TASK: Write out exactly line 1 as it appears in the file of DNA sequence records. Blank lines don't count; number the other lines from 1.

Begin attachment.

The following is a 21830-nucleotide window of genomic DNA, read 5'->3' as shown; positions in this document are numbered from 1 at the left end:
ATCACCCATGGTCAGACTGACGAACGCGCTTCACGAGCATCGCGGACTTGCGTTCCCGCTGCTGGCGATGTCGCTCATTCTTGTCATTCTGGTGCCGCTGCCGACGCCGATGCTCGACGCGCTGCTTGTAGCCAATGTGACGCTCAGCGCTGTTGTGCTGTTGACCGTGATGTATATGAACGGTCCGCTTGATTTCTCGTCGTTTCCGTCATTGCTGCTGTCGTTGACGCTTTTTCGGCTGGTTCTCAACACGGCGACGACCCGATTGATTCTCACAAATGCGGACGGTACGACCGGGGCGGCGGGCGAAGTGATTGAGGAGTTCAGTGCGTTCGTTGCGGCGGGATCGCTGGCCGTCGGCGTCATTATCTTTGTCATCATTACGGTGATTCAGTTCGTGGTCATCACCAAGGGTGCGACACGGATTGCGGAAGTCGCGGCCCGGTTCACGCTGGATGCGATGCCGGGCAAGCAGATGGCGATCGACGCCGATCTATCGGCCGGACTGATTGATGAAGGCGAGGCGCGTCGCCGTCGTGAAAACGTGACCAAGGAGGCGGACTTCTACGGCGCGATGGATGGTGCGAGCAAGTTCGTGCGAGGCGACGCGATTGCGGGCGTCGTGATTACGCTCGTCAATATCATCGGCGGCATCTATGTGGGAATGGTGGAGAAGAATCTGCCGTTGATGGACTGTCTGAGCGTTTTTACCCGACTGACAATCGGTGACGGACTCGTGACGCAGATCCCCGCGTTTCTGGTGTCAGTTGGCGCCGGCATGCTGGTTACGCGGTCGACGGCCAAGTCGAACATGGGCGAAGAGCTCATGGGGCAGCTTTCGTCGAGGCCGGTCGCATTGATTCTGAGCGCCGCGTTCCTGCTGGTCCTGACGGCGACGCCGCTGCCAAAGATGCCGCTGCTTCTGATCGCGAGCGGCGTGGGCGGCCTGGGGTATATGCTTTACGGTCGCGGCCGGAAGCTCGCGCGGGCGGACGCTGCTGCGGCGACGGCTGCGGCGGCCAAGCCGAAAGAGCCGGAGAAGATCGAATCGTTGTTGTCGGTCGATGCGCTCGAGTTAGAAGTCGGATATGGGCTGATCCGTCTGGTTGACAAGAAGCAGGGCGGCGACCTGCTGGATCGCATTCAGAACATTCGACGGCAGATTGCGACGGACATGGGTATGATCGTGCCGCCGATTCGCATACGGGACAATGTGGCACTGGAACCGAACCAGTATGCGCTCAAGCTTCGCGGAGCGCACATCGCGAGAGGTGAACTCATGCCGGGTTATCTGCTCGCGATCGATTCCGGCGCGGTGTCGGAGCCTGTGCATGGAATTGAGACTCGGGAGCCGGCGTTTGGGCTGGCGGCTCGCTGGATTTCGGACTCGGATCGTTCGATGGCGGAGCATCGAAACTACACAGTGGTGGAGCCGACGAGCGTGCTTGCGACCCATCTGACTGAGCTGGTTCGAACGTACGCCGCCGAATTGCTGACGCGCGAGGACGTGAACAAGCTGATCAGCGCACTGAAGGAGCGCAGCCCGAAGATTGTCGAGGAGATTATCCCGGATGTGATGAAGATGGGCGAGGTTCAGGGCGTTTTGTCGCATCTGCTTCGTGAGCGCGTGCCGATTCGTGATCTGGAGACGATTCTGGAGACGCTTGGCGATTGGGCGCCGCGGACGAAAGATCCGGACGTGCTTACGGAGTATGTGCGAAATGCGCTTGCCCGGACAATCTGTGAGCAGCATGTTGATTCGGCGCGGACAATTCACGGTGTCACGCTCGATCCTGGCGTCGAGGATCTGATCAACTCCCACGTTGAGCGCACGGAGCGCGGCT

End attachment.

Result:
The following is a 21830-nucleotide window of genomic DNA, read 5'->3' as shown; positions in this document are numbered from 1 at the left end: